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cloth 1-56639-033-8 $59.95, Jan 93, Out of Stock Unavailable
496 pp 6.4x9.3
In this wide-ranging discussion of the social psychology of human aggression, Leonard Berkowitz examines the findings of behavioral research about conditions and circumstances that promote anger and aggression. Emphasizing that aggression takes numerous forms and has many causes, Berkowitz distinguishes between instrumental aggression (assaults carried out to benefit the attacker in some way) and emotional (impulsive or expressive) aggression. He points out that they have different origins and aims and are best controlled in different ways. Although he gives much attention to the conditions promoting deliberate instrumental aggression, Berkowitz also shows that many assaults are highly emotional acts. He therefore considers conceptions of emotion and the nature of anger and offers a new theory of the factors affecting impulsive aggression. The discussion throughout is based on both laboratory experiments and "real world" field studies.
Berkowitz summarizes what behavioral scientists have learned about the nature of highly aggressive personalities and the family and childhood backgrounds of those who are disposed to violent, antisocial behavior. He also reports important studies of the effects of violence depicted in the mass media. In discussing conditions that lead to child abuse, spouse battering, and murder, Berkowitz identifies such risk factors as childhood experiences, frustration, poverty, and personal and social stresses, as well as external events and situations that bring hostile ideas to mind. He also examines biological influences, such as hereditary factors, hormones, and alcohol, that promote aggressive tendencies.
Reviewing studies of the use of punishment and legal controls (e.g., the death penalty, gun control laws), the author discusses how this socially destructive behavior might be reduced. He presents research on the effectiveness of various psychological procedures, including the supposedly cathartic methods, instrumental training, and cognitive and anger control techniques.
This general introduction to the research and theorizing about human aggression seeks to promote understanding of the fundamental causes of destructive conduct, the conditions that can increase the chances of aggressive behavior, and the most effective steps that could be taken to reduce the likelihood of violence in society.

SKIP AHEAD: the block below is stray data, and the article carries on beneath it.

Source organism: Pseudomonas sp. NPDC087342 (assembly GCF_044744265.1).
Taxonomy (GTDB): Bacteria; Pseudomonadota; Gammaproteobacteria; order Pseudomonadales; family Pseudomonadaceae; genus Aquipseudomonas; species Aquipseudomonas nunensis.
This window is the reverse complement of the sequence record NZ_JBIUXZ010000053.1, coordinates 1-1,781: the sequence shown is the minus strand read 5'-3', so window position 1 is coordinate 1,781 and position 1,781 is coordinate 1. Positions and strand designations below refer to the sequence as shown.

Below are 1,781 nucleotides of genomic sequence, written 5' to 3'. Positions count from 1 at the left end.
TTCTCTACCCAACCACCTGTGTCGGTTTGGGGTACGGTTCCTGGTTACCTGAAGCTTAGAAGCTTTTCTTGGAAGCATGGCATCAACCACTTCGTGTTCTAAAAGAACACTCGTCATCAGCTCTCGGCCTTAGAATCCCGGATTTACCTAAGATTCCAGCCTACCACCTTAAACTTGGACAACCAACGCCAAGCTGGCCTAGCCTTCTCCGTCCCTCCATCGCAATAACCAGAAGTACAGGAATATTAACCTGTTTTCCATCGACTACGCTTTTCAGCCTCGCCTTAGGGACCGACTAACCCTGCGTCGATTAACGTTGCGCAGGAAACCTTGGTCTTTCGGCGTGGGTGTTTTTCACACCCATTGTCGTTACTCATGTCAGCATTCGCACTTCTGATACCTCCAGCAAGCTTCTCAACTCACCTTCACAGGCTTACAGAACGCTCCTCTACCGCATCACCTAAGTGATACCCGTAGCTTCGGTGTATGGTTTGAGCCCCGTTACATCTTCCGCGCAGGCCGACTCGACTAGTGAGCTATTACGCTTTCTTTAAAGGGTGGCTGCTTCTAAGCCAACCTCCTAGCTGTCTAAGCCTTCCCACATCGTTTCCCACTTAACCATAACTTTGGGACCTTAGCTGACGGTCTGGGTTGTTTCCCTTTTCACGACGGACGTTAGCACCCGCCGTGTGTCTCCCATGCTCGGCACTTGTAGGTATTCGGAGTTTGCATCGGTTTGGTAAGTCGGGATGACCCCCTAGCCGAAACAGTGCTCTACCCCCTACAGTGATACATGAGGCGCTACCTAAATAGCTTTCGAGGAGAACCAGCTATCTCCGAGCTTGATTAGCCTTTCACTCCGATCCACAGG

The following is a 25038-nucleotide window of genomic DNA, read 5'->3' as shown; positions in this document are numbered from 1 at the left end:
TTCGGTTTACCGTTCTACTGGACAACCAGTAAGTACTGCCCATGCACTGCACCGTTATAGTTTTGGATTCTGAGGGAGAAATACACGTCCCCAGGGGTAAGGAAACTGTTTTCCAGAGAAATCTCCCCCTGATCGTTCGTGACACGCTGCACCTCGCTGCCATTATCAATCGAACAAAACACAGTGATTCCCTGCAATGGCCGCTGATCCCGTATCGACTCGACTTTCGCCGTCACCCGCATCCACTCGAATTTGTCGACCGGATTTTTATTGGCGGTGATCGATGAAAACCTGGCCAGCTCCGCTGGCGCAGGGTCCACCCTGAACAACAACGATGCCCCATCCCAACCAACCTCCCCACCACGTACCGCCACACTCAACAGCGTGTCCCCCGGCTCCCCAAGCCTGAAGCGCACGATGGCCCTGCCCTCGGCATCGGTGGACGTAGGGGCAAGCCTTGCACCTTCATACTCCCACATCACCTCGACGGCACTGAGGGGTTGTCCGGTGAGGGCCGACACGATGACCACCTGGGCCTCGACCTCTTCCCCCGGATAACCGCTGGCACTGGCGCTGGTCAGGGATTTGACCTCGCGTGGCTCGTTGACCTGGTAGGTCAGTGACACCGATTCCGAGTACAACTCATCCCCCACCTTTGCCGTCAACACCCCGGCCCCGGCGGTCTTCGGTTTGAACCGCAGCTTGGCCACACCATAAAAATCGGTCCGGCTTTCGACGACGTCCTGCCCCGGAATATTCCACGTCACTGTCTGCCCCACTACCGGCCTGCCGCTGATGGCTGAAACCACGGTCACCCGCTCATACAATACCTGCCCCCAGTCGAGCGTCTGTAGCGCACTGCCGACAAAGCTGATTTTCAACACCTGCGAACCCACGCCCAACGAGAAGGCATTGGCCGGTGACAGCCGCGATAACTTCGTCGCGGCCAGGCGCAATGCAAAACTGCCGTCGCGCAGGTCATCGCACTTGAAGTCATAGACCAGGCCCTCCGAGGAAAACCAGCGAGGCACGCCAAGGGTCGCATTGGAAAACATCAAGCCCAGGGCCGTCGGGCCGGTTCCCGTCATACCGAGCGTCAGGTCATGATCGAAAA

Excerpt available at www.temple.edu/tempress
1. The Problem of Aggression
What is Aggression? Some Words about Anger, Hostility, and Aggressiveness Summary Notes
Part I: Emotional Aggression
What is Emotional Aggression? Notes
2. Effects of Frustrations
The 1939 Frustration-Aggression Hypothesis Revision the Frustration-Aggression Hypothesis Summary Notes
3. We're Nasty When We Feel Bad
Negative Affect as the Root of Emotional Aggression Negative Affect, Aggressive Inclinations, and Anger Pulling Out Implusive Aggression: The Role of Aggressive Cues Summary Notes
4. Does Thinking Make It So?
Cognitions and Emotion Theories of Emotion Cognitions Don't Always "Make It So": Evidence of Noncognitive Influences upon Emotion Thoughts Do Matter Summary Notes
Part II: Aggressive Personalities
5. The Identification of the Violence Prone
Are Some People consistently Disposed to be Aggressive? How Aggressive Personalities Operate Summary Notes
6. The Development of Violence Proneness
Familial and Peer Influences on the Development of Aggressiveness Childhood Experiences Direct Influences on the Development of Aggressiveness Indirect Influences Summary Notes
Part III: Violence in Society
7. Violence in the Media
Entertaining, Informative, Instructive...and Dangerous? Violence on the Screen and Printed Page: Immediate Effects The Prolonged Influence of Repeated Exposure to Media Violence Summary Notes
8. Domestic Violence
Explaining Domestic Violence Summary Notes
An Introduction to Murder Conditions That Influence Murders The Violent Interaction Summary Notes
Part IV: Controlling Aggression
10. Punishment and Societal Controls
Using Punishment to Deter Violence Would Gun Control Lessen Violent Crimes? Summary Notes
11. Psychological Procedures for Controlling Aggression
Catharsis: Reducing One's Violent Urges by Aggressing Developing New Ways of Behaving Summary Notes
Part V: Some Special Questions
12. Biology and Aggression
A "Lust for Hatred and Destruction"? Are People Instinctively Driven to Violence? Critique of the Traditional Instinct Conception Heredity Hormones Alcohol and Aggression Summary Notes
13. Aggression in the Laboratory
The Typical Laboratory Procedure Some Considerations in Support of Laboratory Experiments Summary Notes
14. In Conclusion: Some Lessons to be Drawn
Different Kinds of Aggression: Instrumental and Emotional Is Violence Inevitable? The Determinants as Risk Factors Controlling Violence
Leonard Berkowitz is Vilas Research Professor in Psychology at the University of Wisconsin, Madison. The internationally known recipient of a distinguised scientist award by the American Psychological Association, he is the author of several books and more than 170 articles.
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